Background: Cancer-related treatment is associated with development of heart failure and poor outcome in cancer-survivors. T1 and T2 mapping by cardiovascular magnetic resonance (CMR) may detect myocardial injury due to cancer-related treatment.
Methods: Patients receiving cancer-related treatment regimes underwent screening of cardiac involvement with CMR, either within 3 months (early Tx) or >12 months (late Tx) post-treatment. T1 and T2 mapping, cardiac function, strain, ischaemia-testing, scar-imaging and serological cardiac biomarkers were obtained.
Results: Compared to age/gender matched controls (n = 57), patients (n = 115, age (yrs): median(IQR) 48(28-60), females, n = 60(52%) had reduced left ventricular ejection fraction (LV-EF) and strain, and higher native T1 and T2. The early Tx group (n = 52) had significantly higher native T1, T2 and troponin levels compared to the late Tx group, indicating myocardial inflammation and oedema (p < 0.01). On the contrary, late Tx patients showed raised native T1, increased LV-end-systolic volumes, reduced LV-EF and deformation, and elevated NT-proBNP, suggesting myocardial fibrosis and remodelling (p < 0.05). Prospective validation of these results in an independent cohort of patients with similar treatment regimens (n = 25) and longitudinal assessments revealed high concordance of CMR imaging signatures of early and late cardiac involvement.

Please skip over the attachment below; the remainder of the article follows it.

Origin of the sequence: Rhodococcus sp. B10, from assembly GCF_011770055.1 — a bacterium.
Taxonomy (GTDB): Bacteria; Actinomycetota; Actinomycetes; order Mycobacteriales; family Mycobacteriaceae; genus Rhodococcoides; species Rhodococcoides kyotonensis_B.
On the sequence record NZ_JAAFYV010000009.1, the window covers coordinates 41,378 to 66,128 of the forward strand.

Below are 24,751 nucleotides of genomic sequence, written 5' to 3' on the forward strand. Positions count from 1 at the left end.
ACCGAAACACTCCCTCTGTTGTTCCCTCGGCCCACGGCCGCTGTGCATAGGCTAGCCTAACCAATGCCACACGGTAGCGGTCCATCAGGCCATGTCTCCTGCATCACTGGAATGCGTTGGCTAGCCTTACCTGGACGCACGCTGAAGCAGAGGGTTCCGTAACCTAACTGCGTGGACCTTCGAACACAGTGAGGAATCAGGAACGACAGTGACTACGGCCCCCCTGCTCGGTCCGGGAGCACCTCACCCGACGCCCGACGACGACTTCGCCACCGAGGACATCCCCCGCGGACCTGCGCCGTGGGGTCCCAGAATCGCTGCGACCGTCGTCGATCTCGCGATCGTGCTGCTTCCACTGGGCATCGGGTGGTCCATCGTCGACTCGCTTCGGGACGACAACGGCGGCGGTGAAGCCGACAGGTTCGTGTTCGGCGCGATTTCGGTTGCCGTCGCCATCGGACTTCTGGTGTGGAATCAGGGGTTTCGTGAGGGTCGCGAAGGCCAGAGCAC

Conclusions: Native T1 and T2 mapping can be valuable in detecting and monitoring of cardiac involvement with cancer-related treatment, providing distinct biosignatures of early inflammatory involvement (raised native T1 and T2) and interstitial fibrosis and remodelling (raised native T1 but not T2), respectively. Our findings may provide an algorithm allowing to identify susceptible myocardium to potentially guide cardio-protective treatment measures.
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